Honor society promotes breast cancer awareness in honor of staff

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    Amid a sea of purple TCU Frogs for the Cure T-shirts, about 100 students with “AED” printed on their sleeves proudly walked on to the football field at halftime Thursday night.

    These students did so, in major part, to honor breast cancer survivor Denise Bennett.

    The fourth annual Frogs for the Cure football game against Brigham Young University marked the second year Alpha Epsilon Delta, TCU’s premedical and predental honor society, participated in the festivities. Bennett is the academic program specialist to AED faculty adviser Phil Hartman.

    “Denise is like our mom,” said junior neuroscience major and AED historian Brighton Richie, “We love her so much and all support her so much.”

    Bennett said she was diagnosed with breast cancer two years ago, despite no family history of the disease, and underwent a mastectomy, the operation of removing all or part of the breast, and four months of chemotherapy, a chemical treatment with special toxic effect to destroy cancerous tissue. But, she kept working at TCU throughout everything.

    “She has been the biggest rockstar ever,” senior biology and Spanish major Miraie Wardi said. “She always looked so awesome, even when she was sick.”

    Lindsay Morgan, a senior biology and Spanish major, said Bennett always had a positive attitude.

    “She always wanted to know what was going on in our lives,” Morgan said. “She never wanted to talk about herself or her illness.”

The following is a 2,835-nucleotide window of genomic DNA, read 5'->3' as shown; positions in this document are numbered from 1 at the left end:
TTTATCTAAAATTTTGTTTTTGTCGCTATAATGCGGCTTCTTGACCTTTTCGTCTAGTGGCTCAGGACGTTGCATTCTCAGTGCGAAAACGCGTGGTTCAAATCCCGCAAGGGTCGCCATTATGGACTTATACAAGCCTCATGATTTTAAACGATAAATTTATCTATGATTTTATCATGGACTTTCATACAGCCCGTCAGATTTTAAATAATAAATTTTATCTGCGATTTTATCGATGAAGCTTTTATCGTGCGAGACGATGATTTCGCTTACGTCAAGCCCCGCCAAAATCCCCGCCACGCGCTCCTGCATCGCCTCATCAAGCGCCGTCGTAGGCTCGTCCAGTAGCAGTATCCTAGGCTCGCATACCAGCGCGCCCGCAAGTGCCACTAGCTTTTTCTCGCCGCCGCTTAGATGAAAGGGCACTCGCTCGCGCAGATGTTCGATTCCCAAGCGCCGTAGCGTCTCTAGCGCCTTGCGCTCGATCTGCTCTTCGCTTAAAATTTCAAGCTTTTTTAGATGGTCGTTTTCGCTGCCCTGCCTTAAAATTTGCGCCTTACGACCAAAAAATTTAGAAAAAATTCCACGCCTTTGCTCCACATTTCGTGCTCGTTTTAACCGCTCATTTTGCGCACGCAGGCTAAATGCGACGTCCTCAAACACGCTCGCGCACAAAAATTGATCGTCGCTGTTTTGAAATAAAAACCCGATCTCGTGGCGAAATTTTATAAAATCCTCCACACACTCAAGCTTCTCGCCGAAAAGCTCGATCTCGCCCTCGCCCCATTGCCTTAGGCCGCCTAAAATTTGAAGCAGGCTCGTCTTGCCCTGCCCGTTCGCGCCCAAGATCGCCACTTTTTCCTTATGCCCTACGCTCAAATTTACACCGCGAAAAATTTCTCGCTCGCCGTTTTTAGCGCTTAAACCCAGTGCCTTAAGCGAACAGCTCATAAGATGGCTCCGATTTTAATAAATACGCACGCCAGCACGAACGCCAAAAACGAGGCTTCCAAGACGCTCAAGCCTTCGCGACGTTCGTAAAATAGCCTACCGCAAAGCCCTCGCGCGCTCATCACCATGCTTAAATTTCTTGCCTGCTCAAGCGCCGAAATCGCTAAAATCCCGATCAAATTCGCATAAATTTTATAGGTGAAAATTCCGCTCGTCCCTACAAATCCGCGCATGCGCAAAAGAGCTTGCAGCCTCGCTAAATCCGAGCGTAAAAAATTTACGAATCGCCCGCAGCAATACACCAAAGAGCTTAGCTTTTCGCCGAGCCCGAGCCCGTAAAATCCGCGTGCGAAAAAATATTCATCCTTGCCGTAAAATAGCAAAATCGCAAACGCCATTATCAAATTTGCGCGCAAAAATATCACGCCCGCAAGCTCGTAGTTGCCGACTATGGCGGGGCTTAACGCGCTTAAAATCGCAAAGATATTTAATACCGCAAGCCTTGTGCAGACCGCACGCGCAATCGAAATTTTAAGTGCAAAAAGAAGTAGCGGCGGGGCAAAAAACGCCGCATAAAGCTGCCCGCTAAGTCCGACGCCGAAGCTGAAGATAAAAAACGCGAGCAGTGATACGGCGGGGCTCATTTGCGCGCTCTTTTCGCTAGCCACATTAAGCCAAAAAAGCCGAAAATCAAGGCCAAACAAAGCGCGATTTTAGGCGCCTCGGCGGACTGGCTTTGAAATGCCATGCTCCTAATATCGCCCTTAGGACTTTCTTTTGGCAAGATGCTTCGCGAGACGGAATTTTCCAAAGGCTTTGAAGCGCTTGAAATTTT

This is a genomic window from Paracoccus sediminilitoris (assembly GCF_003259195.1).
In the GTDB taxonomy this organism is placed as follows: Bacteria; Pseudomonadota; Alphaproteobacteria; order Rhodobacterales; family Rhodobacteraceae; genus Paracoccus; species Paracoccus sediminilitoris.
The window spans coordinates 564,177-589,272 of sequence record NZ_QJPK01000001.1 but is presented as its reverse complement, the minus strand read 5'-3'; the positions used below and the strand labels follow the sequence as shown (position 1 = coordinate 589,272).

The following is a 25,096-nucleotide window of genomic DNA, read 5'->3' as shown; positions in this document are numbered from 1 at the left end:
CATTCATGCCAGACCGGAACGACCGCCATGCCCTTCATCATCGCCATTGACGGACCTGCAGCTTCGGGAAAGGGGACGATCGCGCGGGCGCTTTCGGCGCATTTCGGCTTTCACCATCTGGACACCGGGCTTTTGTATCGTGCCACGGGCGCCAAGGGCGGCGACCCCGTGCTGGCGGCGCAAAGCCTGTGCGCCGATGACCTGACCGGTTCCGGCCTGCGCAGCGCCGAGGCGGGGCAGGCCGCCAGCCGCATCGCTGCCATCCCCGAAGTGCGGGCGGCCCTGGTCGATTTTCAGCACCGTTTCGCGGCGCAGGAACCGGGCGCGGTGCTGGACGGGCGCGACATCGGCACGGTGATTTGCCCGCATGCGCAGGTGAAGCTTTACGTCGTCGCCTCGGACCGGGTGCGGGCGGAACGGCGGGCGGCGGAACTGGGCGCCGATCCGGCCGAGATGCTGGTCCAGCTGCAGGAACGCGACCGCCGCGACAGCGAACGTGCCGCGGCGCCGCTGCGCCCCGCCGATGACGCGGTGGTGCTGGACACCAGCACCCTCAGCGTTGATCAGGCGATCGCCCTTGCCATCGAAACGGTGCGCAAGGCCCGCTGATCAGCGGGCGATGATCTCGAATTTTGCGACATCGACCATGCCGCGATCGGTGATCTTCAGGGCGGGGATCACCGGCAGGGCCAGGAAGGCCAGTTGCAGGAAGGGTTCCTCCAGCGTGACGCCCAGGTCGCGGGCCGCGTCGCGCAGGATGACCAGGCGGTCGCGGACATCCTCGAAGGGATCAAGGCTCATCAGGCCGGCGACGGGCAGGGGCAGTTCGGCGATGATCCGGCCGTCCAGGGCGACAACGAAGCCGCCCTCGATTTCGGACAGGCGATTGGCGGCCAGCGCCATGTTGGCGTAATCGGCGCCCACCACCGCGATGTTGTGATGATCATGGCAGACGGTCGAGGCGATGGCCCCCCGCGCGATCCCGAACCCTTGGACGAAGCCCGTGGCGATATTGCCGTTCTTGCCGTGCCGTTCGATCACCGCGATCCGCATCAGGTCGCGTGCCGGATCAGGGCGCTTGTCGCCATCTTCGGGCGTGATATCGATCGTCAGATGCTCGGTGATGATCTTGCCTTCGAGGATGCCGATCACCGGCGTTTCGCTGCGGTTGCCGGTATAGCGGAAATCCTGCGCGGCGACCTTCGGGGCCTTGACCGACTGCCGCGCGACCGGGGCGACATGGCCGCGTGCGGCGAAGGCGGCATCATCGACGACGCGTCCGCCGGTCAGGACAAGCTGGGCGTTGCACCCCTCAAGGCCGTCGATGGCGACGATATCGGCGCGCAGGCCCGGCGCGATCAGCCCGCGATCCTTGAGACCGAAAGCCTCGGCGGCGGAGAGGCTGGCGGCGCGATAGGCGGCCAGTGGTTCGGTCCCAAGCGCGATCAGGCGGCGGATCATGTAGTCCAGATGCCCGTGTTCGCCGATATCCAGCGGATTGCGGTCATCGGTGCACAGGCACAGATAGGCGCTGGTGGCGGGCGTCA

Bennett said she is deeply moved by her students’ care and compassion.

    “It means everything to me,” she said. “It’s hard for me to talk about it. I’m an emotional person.”

    AED social chair and senior psychology major Troy Dodge, along with senior biology major, Nicole Zamora, served as student representatives to the Frogs for the Cure committee, which worked directly with Susan G. Komen for the Cure Tarrant County, a partial beneficiary of the proceeds from ticket and T-shirt sales.

    Dodge said this year the committee tried to include BYU as much as possible in the planning phase. Some ideas like having BYU join the Frogs on the field for half time did not work out this year, but the committee was able to work with the BYU athletic department to link proceeds from tickets and T-shirts bought by BYU fans to the Komen fund.

    Five dollars from every ticket sold and $3 from each T-shirt sale went to Susan G. Komen for the Cure Tarrant County.

    The foundation also helped educate students on the topic.

    Komen on the Go demonstrated self-checking procedures for breast cancer outside the Brown-Lupton University Union for most of the day Thursday, Zamora said.

    Zamora, who wants to be an oncologist, said while the committee wants to raise money for the Komen fund, it also really wants to promote awareness and prevention through early detection. She hopes students take the message to heart, and pass it on to their friends and loved ones.

    Both, Dodge and Zamora, have first-hand experience with cancer’s impact.

    Beside honoring Bennett, Dodge walked onto the field Thursday night to honor his mother, a seven-year survivor of breast cancer.

    “This is a really neat event,” Dodge said. “It has really solidified my TCU experience.”

    Zamora honored both her father and mother that night. Her father is a Hodgkin lymphoma cancer survivor, and her mother passed away from breast cancer two years ago.

    “I wish my mom could see this,” Zamora said. “I bawled on the field last year. It’s humbling to see all those people who care, to see people opening their hearts to the message. My mom would be so proud of me and of my school.”

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